Our reading of Laurence Yep's construction of Casey's and Joan's Chinese American female adolescent subjectivity fits the powerful conceptualization by Lisa Lowe, a leading Asian American cultural critic, on the "racial formation," "gender formation," and "class formation" of the Asian American adult immigrant subjectivity (Immigrant Acts 1-36). According to Lowe, racial formation, a term borrowed from Michael Omi and Howard Winant, refers to the American nationalist political, legal, and racialist ideology, which categorizes Asian Americans as the racial "Other" in American-white-bourgeois-middle-class citizenship and nationhood and as racial aliens who cannot, should not, and do not melt in the pot. In Yep's Child of the Owl, the vivid image of "the dream soul" of "the walker," who is father to the child of owl and wanders miserably on earth, allegorizes the cultural displacement and uprootedness of Barney, Casey's father. Such a persona also mirrors the homelessness of the Chinese American sojourner male laborers in general. Joan Lee, the Chinese American girl narrator/protagonist in The Star Fisher, vigilantly resists the alienating gaze of whiteness in her school and the predominantly white middle-class community of Clarksburg, West Virginia:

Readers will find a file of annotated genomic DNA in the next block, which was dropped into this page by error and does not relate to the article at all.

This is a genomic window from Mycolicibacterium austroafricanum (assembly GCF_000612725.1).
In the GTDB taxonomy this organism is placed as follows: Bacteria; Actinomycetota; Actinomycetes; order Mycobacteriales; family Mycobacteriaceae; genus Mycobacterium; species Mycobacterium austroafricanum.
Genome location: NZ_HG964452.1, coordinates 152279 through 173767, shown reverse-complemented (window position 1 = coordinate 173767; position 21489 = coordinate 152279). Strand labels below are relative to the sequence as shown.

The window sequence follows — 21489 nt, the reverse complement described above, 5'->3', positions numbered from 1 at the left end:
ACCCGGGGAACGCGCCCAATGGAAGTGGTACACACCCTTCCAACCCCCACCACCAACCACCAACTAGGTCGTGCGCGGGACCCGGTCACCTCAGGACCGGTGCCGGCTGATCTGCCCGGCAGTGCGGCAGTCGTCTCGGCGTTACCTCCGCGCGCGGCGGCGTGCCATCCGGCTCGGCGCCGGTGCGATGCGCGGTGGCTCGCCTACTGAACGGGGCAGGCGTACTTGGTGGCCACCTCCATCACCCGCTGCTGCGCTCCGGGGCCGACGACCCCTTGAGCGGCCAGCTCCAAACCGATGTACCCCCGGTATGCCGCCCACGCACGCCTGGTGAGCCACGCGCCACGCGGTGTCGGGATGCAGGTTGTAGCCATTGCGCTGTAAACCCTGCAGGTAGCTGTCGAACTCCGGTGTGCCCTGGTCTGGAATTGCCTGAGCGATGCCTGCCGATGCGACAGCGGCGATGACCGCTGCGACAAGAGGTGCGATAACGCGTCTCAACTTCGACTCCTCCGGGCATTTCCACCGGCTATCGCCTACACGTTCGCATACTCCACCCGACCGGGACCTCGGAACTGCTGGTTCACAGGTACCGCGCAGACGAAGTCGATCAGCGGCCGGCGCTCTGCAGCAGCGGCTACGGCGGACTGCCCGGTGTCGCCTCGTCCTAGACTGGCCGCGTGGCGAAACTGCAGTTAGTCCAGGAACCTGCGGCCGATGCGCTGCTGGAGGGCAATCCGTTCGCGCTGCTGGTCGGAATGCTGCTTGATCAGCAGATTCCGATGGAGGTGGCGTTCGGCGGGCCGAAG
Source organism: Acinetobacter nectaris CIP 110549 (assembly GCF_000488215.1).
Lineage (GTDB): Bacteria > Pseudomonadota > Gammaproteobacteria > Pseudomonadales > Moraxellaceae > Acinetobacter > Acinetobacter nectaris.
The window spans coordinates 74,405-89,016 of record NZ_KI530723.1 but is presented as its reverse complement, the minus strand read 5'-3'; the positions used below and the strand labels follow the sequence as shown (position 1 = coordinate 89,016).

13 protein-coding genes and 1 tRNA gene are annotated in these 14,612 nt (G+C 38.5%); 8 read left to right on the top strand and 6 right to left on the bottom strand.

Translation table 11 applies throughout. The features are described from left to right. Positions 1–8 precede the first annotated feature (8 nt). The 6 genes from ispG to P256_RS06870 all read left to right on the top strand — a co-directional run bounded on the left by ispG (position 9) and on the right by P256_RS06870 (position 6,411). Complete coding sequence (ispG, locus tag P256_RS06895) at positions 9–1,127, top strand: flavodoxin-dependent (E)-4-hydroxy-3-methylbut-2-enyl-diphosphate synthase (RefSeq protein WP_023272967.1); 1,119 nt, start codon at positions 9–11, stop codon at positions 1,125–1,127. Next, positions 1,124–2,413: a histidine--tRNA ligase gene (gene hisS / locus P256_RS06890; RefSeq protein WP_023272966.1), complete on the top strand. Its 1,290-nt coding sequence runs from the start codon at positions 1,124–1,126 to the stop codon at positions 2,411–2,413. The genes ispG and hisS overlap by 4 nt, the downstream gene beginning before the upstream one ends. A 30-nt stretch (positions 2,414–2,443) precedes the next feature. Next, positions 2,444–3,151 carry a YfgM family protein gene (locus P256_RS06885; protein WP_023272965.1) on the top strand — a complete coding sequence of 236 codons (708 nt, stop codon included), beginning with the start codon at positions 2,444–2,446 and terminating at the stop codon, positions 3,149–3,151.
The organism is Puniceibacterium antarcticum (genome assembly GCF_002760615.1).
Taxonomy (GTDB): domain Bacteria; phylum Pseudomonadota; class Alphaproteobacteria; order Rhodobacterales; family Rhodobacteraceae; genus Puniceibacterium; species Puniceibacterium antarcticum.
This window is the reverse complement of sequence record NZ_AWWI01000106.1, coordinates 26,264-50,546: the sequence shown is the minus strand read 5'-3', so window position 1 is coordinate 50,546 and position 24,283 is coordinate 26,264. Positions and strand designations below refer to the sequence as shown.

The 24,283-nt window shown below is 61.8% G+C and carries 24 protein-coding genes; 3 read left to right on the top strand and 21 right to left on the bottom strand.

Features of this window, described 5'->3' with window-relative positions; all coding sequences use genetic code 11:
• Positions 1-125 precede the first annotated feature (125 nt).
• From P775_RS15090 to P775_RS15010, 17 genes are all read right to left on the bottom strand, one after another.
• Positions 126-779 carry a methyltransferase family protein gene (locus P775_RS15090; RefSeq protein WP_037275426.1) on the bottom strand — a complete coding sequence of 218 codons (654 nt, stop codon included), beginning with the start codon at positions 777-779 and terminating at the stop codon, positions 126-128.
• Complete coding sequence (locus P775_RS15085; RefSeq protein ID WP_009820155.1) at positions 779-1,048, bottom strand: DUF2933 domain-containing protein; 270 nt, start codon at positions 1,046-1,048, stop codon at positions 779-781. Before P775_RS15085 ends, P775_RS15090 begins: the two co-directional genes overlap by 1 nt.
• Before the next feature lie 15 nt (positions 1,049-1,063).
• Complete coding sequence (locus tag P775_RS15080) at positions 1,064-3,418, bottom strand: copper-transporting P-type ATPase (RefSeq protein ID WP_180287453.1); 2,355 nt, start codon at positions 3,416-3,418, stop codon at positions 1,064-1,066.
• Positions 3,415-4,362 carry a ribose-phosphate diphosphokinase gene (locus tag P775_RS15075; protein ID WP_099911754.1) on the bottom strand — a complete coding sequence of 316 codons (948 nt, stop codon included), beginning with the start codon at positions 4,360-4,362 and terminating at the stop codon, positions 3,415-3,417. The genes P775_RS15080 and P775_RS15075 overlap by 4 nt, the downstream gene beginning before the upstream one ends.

As we were changing, Ann glanced at me. "You're a little dark, aren't you?"

I blinked, looking down at the back of my hand, and suddenly realized that she wasn't referring to my tan but to my skin color. "You're a little pale, aren't you?" I shot back.

Yep also enables his adolescent female protagonists to learn of the painful "gender formation" (Lowe Immigrant Acts 14) and "emasculation" (Chin et al; Chan et al; Chan; Cheung) of their fathers, Barney and Mr. Lee. According to Lisa Lowe, such "gender formation" of Asian American immigrant masculinity is the materialization of its "racial formation" or racialization (Immigrant Acts 12). Yep represents this when Barney and Mr. Lee, like other Asian American immigrant male laborers, are reduced to the roles of femininity in the racially exclusionary American labor market. Barney is deprived of performing the masculine role as breadwinner because the white American employers would only offer jobs to Casey's mother, Jeanie, but not to him (108). Thus, Barney's joblessness for ten years causes him to give up hope and surrender to gambling. Similarly, Mr. Lee in The Star Fisher is engaged in the typically feminized profession of the laundry business despite his scholastic training in China prior to his immigration to America.

Yep's literary representation of the gendering or the "racial castration" (Eng) of Chinese American masculinity particularly allows Casey and Joan to link the personal misfortune and marginalization of their fathers and their individual families to their relearned Chinese American history, which is both racialized and gendered. Such historical knowledge is central not only to Casey's and Joan's reconnection with the past history of their fathers and with the past history of the Chinatown community but also to the formation of their own individual adolescent Chinese American cultural identities. Moreover, it allows the readers to historicize and contextualize Yep's powerful stories of Casey's and Joan's remarkable journeys.